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Travelling abroad? Are you protected against measles?

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Mary Gawthrop

Specialist Nurse (Travel Health), National Travel Health Network and Centre (NaTHNaC)

Measles is a highly infectious, vaccine preventable virus which is found worldwide and can have severe and potentially fatal complications. International travel can increase your risk of exposure to measles.

The measles virus spreads in respiratory droplets via coughs and sneezes from infected people or by touching contaminated surfaces. Symptoms include fever, runny nose, sore eyes and a cough. Typically, a rash appears a few days after the first symptoms, starting at the head and gradually spreading over the body.

Complications include ear infection, diarrhoea, convulsions and rarely encephalitis (brain inflammation). Risk of death is higher in children under a year and adults. Complications are more likely in people who have existing health issues, particularly those affecting a person’s immune system1. Measles is also more severe in pregnancy, and can increase the risk of miscarriage, stillbirth or early delivery2.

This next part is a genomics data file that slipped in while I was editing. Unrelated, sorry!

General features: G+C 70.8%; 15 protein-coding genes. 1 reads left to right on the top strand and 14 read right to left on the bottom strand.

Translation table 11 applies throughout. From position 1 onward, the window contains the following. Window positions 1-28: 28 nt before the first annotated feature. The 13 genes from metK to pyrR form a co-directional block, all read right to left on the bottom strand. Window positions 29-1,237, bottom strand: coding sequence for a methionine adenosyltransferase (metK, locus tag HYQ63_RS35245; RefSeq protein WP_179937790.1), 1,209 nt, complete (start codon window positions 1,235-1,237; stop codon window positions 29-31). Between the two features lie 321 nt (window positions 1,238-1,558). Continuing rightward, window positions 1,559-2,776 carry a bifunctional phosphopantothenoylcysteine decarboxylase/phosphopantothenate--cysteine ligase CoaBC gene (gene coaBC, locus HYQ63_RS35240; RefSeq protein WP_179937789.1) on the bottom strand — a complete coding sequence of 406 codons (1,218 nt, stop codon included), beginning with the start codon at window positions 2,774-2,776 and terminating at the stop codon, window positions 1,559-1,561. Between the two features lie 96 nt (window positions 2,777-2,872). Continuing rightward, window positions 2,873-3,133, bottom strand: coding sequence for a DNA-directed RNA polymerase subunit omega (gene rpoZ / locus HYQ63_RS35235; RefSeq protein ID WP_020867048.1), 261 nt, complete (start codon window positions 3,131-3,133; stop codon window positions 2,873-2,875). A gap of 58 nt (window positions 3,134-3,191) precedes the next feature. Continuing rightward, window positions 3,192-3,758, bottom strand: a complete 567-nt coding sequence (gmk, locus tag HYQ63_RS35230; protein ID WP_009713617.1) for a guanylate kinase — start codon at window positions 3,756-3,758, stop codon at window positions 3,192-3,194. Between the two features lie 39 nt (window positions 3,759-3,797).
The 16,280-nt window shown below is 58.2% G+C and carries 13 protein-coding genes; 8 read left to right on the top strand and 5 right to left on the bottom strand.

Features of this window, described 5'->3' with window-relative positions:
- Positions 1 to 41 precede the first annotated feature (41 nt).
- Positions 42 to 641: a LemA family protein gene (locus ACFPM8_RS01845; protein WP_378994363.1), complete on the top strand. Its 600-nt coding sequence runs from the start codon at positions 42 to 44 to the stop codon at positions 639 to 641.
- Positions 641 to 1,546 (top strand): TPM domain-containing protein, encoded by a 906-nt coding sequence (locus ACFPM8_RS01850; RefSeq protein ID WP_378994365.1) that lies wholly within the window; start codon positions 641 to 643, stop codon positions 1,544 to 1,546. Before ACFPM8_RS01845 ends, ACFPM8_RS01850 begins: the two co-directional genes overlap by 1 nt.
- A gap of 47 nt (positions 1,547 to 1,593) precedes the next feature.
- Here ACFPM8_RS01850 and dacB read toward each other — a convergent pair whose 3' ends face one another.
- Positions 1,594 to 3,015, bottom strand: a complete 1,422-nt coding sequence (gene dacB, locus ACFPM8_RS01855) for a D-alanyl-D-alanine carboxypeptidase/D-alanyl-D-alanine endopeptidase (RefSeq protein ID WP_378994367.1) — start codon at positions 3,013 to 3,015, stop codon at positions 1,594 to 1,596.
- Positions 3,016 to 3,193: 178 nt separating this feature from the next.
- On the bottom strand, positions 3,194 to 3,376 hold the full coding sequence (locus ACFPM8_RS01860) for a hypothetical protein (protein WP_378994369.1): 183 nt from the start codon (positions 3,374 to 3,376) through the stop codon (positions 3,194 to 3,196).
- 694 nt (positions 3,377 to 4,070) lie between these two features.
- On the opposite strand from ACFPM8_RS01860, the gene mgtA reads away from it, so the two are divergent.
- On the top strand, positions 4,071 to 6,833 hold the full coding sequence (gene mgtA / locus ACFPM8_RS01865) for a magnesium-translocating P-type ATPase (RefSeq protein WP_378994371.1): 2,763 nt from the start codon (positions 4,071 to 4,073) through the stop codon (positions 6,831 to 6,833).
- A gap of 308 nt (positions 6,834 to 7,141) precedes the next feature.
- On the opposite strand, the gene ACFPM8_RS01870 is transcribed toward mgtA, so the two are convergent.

Risk for travellers

Measles is one of the world’s most contagious diseases3 and is still common in some regions. It can spread easily between people during international travel4. Many countries have reported outbreaks recently; in the UK there are a number of cases which have been linked to travel abroad, including to Europe5.


Immunisation with measles, mumps, rubella (MMR) vaccine is a safe and effective way to protect yourself against measles. In most countries, two doses are given as part of routine childhood immunisation schedule. MMR can be offered as early as six months and is also suitable for adults who missed vaccination. Before travel, check you are protected – if you are unsure, have an MMR at your GP surgery or travel clinic before you go.

NaTHNaC’s Measles advice: travelhealthpro.org.uk/disease/measles

1 Public Health England. Chapter 21: Measles. Last updated 31 December 2019. In Immunisation against infectious disease. https://www.gov.uk/government/publications/measles-the-green-book-chapter-21 | 2 Public Health England. Measles: guidance for health protection staff on international travel and travel by air. October 2019. https://www.gov.uk/government/publications/measles-public-health-response-to-infectious-cases-travelling-by-air | 3 World Health Organization. WHO advice for travellers in relation to measles. June 2019. https://www.who.int/ith/WHO-advice-for-international-travel-in-relation-to-measles.pdf?ua=1 | 4 US Centers for Disease Control and Prevention. Measles: Plan for Travel. 18 June 2019. https://www.cdc.gov/measles/plan-for-travel.html#:~:text=Since%20measles%20is%20still%20common,travel%20if%20you%20are%20sick | 5 Public Health England. Measles: why it is necessary to eradicate the disease in Europe. 19 July 2018. https://www.gov.uk/government/news/measles-why-it-is-necessary-to-eliminate-the-disease-in-europe

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